Julián Muñoz Álvarez
The huge foreign multinationals are complicit
I’m a former member of the FARC, also an ex-political prisoner, but when I got out of jail, I began to dedicate myself to community work in Roncesvalles, Tolima, fighting to protect our mother earth. I’m part of the Environmental Committee of Roncesvalles, and due to my work as an environmental activist, I’m currently under threat. The previous Colombia governments have sold all our land to multinationals for the extraction of minerals, and now we must give our lives to protect our environment. In the Guajira region for example, mineral extraction has caused great droughts, and terrible problems with child malnourishment. Children are losing their lives due to the North American and European companies that have destroyed our land. These are the kinds of problems we are currently facing but the death threats make it difficult for us to do our jobs well.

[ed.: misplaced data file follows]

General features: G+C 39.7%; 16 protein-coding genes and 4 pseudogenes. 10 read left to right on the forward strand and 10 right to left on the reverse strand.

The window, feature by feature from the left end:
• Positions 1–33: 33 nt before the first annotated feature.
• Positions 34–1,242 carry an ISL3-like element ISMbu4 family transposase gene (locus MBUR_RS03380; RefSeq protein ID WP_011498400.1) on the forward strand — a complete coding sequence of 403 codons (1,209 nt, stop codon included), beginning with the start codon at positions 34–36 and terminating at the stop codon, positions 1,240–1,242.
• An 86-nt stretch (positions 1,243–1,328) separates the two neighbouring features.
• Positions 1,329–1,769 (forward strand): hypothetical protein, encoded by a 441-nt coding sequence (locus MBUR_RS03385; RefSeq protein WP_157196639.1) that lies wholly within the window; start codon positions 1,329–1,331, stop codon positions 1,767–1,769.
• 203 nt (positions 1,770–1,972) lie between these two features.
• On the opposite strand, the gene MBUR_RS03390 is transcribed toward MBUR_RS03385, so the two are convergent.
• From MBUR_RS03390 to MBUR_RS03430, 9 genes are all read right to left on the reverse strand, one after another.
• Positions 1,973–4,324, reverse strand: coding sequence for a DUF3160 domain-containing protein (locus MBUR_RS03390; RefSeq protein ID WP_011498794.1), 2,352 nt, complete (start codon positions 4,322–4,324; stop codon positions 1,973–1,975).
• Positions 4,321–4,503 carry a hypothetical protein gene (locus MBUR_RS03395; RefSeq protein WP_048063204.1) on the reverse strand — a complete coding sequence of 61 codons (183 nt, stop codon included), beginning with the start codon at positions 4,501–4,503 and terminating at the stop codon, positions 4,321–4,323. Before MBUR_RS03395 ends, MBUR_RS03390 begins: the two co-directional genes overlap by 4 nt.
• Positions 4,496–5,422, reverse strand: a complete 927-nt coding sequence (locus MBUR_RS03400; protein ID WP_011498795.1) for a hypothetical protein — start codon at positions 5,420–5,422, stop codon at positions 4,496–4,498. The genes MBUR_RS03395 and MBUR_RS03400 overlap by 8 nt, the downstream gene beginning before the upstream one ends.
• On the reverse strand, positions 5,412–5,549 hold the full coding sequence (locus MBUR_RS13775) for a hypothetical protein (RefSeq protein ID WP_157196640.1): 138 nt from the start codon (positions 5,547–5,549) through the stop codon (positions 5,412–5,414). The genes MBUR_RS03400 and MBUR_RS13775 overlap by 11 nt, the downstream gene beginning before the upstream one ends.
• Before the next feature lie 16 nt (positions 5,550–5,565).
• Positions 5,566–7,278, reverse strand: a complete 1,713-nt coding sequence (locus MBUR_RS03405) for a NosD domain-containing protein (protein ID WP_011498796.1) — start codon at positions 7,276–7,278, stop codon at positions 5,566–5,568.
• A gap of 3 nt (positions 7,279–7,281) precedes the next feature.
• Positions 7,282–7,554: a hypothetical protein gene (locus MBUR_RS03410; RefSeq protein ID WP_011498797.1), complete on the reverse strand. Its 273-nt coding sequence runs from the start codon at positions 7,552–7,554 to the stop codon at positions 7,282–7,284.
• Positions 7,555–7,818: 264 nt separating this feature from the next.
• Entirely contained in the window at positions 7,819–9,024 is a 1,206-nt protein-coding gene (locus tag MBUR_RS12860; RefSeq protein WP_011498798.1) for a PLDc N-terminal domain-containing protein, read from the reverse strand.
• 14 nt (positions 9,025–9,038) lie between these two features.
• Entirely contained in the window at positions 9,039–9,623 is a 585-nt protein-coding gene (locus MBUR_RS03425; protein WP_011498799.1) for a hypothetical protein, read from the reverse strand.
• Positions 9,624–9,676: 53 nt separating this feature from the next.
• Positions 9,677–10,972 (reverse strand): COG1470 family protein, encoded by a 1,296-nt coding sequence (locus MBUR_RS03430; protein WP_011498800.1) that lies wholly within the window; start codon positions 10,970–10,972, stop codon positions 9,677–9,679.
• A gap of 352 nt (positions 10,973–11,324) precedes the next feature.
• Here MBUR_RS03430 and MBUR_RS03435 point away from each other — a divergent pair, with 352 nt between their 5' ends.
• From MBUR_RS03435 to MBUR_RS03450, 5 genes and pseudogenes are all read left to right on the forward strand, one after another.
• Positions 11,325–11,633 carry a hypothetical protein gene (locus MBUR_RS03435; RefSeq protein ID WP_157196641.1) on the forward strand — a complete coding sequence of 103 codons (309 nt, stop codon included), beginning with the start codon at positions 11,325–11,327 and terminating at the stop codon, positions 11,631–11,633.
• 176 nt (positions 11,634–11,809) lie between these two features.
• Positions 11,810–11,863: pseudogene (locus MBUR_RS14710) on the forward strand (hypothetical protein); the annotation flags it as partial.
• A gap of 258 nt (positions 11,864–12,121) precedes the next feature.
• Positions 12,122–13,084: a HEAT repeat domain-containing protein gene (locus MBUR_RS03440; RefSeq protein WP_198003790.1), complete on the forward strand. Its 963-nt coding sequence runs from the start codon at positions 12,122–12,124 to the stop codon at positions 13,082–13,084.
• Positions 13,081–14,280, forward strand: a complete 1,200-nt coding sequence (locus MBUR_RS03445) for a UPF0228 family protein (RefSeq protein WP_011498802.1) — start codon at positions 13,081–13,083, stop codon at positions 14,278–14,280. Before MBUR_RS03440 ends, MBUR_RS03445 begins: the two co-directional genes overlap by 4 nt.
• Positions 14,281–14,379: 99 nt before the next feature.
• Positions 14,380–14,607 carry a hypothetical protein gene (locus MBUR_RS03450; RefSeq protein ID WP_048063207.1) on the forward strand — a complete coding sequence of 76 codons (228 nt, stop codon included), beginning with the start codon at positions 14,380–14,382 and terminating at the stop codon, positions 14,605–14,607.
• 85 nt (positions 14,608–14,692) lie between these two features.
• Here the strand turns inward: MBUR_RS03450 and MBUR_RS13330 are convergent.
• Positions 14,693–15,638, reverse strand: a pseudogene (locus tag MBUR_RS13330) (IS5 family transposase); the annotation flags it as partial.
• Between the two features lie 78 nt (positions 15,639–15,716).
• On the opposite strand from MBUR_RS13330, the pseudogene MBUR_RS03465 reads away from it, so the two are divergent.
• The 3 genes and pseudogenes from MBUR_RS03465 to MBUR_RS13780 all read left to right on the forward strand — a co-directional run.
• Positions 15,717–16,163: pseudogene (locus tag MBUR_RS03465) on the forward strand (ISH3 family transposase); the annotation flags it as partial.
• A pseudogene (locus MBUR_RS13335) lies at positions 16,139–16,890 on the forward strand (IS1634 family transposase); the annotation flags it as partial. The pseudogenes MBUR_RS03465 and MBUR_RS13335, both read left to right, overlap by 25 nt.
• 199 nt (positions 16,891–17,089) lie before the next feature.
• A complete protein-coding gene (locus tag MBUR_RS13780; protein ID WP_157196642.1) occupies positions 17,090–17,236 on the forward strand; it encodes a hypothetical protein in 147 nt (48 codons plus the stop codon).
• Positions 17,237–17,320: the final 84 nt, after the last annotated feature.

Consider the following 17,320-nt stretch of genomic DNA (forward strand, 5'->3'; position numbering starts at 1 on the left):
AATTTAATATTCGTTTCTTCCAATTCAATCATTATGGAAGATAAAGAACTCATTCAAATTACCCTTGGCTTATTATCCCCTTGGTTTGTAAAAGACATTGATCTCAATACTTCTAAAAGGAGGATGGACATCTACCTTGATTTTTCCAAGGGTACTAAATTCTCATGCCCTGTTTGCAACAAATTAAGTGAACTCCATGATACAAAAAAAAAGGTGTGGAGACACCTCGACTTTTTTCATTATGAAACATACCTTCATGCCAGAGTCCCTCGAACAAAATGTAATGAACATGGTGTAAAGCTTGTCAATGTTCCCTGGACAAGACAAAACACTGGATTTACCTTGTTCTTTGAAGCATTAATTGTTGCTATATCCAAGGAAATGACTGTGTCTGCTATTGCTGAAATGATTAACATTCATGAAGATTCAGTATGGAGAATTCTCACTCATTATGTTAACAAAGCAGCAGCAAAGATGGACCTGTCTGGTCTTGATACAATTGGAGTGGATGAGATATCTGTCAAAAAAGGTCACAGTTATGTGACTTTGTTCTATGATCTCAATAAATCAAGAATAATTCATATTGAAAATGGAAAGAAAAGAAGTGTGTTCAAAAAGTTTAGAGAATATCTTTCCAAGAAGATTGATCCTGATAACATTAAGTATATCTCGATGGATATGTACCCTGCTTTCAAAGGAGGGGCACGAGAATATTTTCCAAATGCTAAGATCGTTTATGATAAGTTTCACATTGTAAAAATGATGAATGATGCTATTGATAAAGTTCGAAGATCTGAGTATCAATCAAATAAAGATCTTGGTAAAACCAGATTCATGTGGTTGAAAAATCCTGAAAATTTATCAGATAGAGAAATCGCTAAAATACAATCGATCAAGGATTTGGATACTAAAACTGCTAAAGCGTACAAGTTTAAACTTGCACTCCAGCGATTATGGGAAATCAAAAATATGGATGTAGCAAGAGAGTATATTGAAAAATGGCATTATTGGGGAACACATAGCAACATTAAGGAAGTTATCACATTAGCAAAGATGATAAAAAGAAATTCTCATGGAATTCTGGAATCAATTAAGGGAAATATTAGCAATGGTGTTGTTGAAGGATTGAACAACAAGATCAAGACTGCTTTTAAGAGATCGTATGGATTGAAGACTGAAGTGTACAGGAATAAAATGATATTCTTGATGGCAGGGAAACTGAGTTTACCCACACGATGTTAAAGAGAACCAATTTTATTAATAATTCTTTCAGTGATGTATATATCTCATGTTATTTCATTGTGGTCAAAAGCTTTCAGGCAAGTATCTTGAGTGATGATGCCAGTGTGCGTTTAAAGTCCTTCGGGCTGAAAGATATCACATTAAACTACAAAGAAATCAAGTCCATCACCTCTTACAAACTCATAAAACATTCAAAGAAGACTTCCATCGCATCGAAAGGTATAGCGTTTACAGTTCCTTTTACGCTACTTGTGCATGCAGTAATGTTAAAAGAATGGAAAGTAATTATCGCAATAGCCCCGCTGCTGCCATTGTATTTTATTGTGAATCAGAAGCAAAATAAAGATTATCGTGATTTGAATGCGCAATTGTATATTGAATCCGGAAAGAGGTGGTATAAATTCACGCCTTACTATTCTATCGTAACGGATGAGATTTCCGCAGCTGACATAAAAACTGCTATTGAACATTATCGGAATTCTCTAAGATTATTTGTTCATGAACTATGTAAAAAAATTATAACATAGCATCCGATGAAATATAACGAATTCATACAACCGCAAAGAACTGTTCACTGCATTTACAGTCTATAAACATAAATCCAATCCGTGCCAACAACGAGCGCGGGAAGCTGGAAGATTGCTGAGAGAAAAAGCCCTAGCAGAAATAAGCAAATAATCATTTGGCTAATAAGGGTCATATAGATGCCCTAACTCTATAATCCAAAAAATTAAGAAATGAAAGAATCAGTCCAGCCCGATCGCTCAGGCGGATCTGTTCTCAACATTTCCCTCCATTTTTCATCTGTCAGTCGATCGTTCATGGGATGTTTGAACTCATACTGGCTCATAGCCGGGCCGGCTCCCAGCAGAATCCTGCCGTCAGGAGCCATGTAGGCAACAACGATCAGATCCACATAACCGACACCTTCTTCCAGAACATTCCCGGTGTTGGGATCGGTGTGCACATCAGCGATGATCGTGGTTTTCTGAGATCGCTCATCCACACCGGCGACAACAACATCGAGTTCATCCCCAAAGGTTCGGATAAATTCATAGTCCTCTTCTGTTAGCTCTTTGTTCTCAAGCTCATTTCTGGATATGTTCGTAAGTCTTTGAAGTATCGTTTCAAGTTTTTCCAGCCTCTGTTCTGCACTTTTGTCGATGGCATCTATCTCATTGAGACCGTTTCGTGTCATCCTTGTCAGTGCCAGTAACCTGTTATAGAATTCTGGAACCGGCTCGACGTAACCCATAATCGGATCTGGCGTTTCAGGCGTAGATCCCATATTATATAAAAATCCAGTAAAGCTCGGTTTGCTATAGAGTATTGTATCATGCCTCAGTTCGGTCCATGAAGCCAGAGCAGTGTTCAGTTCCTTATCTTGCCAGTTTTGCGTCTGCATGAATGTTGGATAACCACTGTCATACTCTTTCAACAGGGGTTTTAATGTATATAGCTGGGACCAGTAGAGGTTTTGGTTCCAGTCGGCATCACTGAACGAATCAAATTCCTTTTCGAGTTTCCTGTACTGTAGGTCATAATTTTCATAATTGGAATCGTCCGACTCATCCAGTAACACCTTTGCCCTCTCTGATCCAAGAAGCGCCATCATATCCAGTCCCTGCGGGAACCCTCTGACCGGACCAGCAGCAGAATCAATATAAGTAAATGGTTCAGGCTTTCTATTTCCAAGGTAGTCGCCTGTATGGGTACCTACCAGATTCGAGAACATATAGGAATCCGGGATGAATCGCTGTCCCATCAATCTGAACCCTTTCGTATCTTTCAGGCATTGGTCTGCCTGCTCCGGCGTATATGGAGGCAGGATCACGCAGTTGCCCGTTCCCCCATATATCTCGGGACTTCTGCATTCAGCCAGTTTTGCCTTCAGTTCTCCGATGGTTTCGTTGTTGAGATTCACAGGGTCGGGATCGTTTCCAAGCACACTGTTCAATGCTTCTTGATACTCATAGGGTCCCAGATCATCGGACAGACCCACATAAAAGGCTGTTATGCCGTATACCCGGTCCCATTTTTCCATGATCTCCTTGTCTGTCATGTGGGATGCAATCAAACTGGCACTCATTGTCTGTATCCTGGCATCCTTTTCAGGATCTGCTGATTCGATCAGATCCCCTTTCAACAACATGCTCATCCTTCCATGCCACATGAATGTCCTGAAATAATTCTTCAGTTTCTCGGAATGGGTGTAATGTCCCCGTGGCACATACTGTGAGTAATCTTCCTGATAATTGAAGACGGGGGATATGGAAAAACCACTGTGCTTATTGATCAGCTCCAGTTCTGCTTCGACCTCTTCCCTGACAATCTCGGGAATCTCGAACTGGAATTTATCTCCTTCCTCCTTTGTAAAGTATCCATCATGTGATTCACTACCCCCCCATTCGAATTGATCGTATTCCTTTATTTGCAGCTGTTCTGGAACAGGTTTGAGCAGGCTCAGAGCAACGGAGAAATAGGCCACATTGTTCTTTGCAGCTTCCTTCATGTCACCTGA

María Cristina Monroy Torres
Female leaders are more vulnerable
I’m part of the program ‘Somos Uno Solo’, and we work with 127 threatened social leaders in Colombia. The leaders we work with often have to leave their territories abruptly, and so their entire social circle and support system is broken. It’s been difficult because there aren’t many resources to deal with this issue, and even less political will, whilst there are many situations in which resources should be delivered to social leaders but never get there. Female social leaders must face a whole other reality because Colombia is a patriarchal country, and a female social leader is more vulnerable because often she’s the head of a family, and she’s more at risk of gender based violence.